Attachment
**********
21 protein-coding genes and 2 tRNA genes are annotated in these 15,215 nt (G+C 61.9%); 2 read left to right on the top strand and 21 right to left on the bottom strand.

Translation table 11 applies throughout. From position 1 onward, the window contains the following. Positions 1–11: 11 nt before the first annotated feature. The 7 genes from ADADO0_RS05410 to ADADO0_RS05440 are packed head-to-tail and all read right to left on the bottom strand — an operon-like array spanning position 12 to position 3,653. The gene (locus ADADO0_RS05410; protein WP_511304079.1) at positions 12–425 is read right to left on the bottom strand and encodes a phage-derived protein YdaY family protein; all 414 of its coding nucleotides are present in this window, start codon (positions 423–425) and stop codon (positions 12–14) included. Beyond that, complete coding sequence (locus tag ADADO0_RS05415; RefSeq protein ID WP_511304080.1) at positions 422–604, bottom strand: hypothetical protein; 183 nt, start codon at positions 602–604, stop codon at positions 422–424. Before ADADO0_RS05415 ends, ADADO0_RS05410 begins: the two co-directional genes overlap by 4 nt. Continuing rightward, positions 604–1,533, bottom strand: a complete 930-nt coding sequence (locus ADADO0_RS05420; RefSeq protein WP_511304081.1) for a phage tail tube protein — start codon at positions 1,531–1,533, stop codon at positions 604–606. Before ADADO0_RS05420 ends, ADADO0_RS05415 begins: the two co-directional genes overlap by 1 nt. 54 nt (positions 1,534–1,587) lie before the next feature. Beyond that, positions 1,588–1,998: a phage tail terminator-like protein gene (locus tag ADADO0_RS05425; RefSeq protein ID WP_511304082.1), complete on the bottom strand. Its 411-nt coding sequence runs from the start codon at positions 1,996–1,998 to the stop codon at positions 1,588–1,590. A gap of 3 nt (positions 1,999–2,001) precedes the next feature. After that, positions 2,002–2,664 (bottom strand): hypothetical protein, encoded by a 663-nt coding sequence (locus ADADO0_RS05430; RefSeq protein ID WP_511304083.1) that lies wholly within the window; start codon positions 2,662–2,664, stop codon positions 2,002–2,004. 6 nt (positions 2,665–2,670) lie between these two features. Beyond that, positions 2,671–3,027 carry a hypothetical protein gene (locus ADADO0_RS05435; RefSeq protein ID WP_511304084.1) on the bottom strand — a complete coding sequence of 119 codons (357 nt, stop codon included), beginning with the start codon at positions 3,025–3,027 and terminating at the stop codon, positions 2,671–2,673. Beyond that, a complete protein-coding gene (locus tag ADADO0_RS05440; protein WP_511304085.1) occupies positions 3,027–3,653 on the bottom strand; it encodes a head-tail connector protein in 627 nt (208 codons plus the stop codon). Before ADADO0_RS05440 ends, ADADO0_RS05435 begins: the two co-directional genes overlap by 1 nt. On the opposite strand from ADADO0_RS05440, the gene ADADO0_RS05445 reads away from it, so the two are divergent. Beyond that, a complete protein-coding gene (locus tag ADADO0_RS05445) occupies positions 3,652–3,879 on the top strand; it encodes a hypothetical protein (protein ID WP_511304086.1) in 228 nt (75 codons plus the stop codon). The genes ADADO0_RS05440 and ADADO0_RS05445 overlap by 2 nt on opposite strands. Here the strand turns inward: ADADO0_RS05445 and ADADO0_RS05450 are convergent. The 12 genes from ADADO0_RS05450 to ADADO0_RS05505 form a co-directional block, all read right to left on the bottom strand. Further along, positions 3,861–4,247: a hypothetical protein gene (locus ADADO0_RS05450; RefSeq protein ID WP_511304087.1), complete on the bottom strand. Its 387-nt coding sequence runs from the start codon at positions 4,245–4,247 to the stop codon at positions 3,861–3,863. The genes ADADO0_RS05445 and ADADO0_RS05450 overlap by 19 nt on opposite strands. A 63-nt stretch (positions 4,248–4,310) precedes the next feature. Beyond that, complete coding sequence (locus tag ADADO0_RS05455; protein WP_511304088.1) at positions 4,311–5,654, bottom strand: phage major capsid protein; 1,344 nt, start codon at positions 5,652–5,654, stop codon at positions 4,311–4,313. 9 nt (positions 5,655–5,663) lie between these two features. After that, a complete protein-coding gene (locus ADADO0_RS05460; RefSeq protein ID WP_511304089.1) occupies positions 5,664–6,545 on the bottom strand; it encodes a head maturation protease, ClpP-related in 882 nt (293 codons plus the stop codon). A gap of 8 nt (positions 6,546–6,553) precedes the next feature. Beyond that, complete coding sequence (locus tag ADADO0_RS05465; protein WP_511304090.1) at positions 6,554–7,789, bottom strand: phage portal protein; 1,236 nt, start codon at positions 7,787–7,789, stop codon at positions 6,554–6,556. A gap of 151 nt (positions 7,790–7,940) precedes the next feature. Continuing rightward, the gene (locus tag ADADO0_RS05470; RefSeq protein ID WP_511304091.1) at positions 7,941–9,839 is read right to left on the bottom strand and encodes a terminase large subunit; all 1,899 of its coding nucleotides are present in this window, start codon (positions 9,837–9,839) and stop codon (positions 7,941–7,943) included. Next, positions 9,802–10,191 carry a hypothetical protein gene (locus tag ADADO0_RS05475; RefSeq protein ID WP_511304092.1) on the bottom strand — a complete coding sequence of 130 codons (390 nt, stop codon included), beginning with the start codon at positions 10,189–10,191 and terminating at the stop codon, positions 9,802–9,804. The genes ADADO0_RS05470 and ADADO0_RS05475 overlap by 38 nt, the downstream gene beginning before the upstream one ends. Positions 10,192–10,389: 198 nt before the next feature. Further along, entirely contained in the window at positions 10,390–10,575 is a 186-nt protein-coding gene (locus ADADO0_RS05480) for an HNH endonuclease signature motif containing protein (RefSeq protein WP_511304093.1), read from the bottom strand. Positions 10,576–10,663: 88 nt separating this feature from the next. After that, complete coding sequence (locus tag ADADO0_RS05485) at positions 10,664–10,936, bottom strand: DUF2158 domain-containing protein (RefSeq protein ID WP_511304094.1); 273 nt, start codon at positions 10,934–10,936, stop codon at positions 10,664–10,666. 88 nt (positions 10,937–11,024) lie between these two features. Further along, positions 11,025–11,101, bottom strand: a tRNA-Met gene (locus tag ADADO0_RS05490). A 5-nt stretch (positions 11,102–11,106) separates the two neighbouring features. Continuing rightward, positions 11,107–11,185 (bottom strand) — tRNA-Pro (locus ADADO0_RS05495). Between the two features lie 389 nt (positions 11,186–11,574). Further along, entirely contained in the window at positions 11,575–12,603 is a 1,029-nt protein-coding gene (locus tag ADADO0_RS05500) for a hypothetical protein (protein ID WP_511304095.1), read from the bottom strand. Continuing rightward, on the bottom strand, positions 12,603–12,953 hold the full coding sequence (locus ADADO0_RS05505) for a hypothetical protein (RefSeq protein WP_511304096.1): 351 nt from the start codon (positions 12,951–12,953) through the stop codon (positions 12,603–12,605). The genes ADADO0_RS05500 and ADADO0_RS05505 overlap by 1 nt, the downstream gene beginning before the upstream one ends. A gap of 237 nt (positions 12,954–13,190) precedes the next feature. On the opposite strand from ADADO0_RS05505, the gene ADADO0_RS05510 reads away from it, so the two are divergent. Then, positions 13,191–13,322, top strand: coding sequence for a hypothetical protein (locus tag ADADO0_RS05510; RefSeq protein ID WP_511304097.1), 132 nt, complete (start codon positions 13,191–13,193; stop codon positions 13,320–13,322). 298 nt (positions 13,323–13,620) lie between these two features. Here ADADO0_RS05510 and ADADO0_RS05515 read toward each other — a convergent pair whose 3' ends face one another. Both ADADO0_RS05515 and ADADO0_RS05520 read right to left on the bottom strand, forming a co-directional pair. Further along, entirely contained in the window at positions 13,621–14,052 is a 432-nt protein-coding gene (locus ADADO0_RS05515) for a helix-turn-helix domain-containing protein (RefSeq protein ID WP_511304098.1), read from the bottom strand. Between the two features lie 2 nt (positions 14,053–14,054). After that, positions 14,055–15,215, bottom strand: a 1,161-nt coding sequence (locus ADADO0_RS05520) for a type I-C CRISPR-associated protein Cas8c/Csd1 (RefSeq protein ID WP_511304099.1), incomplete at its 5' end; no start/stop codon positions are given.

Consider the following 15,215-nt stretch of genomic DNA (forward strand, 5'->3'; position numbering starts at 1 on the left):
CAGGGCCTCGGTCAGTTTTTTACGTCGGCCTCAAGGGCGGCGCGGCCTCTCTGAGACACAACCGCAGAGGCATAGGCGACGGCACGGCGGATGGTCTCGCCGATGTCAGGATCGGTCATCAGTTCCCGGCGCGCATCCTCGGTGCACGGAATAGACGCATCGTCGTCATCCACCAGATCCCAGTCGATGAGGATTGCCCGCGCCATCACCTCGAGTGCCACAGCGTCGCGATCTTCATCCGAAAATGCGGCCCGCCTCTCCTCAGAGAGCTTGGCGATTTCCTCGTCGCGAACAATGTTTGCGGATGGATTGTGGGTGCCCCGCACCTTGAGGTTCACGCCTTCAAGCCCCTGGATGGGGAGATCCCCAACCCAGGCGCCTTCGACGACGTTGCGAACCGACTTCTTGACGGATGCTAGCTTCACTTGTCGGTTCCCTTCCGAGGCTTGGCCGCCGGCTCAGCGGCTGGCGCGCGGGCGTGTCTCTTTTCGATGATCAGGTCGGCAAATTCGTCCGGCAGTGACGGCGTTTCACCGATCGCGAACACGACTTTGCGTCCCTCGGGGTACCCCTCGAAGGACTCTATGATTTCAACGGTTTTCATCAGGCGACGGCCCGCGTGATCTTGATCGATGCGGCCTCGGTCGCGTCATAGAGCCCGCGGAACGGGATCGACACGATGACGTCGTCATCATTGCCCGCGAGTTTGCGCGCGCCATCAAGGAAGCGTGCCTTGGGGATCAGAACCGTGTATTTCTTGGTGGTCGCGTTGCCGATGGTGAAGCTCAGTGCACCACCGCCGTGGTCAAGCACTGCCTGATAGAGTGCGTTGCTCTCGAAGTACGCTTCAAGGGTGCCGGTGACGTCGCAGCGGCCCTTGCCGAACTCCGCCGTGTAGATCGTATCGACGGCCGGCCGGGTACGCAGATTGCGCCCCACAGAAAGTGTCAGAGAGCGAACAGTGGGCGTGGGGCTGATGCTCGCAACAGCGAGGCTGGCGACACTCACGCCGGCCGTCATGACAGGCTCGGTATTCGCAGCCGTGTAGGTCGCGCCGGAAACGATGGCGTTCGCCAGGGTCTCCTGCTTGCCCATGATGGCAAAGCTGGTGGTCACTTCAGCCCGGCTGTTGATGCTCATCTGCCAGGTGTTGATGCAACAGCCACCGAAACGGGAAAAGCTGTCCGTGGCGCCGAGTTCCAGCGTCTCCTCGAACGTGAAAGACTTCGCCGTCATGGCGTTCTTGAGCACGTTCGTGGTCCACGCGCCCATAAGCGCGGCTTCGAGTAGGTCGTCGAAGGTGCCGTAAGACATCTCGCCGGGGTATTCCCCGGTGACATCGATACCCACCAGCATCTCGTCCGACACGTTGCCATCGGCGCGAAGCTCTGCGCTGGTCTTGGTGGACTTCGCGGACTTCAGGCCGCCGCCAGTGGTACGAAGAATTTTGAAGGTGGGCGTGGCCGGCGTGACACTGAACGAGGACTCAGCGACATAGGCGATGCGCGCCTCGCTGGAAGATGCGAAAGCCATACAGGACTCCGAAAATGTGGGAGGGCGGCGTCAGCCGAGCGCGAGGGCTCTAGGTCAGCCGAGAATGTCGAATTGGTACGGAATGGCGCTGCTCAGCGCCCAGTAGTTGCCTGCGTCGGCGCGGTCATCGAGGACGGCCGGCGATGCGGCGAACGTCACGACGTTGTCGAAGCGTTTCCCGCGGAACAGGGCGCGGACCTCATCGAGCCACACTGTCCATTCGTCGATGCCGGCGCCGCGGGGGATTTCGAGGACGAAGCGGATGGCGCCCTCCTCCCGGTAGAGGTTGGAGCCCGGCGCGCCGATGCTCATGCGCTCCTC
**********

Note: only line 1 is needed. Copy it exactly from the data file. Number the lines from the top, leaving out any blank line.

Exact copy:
21 protein-coding genes and 2 tRNA genes are annotated in these 15,215 nt (G+C 61.9%); 2 read left to right on the top strand and 21 right to left on the bottom strand.